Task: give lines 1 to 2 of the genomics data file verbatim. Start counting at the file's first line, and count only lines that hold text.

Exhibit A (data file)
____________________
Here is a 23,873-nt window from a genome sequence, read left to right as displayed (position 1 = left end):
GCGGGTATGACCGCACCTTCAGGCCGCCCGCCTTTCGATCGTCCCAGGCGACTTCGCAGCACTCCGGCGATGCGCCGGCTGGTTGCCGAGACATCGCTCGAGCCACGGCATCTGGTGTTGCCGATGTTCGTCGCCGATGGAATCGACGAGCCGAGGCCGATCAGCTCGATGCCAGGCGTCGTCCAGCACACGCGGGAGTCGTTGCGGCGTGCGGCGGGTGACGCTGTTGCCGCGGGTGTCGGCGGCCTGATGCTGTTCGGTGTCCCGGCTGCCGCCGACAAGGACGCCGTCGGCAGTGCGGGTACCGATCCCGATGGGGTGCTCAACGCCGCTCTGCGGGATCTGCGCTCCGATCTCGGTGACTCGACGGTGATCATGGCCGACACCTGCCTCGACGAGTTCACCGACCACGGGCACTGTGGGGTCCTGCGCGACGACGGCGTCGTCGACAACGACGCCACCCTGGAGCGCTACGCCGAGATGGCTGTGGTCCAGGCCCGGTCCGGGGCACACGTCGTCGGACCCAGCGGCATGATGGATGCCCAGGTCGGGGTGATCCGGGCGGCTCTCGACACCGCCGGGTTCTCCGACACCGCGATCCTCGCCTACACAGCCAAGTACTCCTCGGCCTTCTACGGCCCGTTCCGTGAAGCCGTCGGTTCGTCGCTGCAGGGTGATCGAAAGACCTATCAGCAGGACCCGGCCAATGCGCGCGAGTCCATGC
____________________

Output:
Here is a 23,873-nt window from a genome sequence, read left to right as displayed (position 1 = left end):
GCGGGTATGACCGCACCTTCAGGCCGCCCGCCTTTCGATCGTCCCAGGCGACTTCGCAGCACTCCGGCGATGCGCCGGCTGGTTGCCGAGACATCGCTCGAGCCACGGCATCTGGTGTTGCCGATGTTCGTCGCCGATGGAATCGACGAGCCGAGGCCGATCAGCTCGATGCCAGGCGTCGTCCAGCACACGCGGGAGTCGTTGCGGCGTGCGGCGGGTGACGCTGTTGCCGCGGGTGTCGGCGGCCTGATGCTGTTCGGTGTCCCGGCTGCCGCCGACAAGGACGCCGTCGGCAGTGCGGGTACCGATCCCGATGGGGTGCTCAACGCCGCTCTGCGGGATCTGCGCTCCGATCTCGGTGACTCGACGGTGATCATGGCCGACACCTGCCTCGACGAGTTCACCGACCACGGGCACTGTGGGGTCCTGCGCGACGACGGCGTCGTCGACAACGACGCCACCCTGGAGCGCTACGCCGAGATGGCTGTGGTCCAGGCCCGGTCCGGGGCACACGTCGTCGGACCCAGCGGCATGATGGATGCCCAGGTCGGGGTGATCCGGGCGGCTCTCGACACCGCCGGGTTCTCCGACACCGCGATCCTCGCCTACACAGCCAAGTACTCCTCGGCCTTCTACGGCCCGTTCCGTGAAGCCGTCGGTTCGTCGCTGCAGGGTGATCGAAAGACCTATCAGCAGGACCCGGCCAATGCGCGCGAGTCCATGC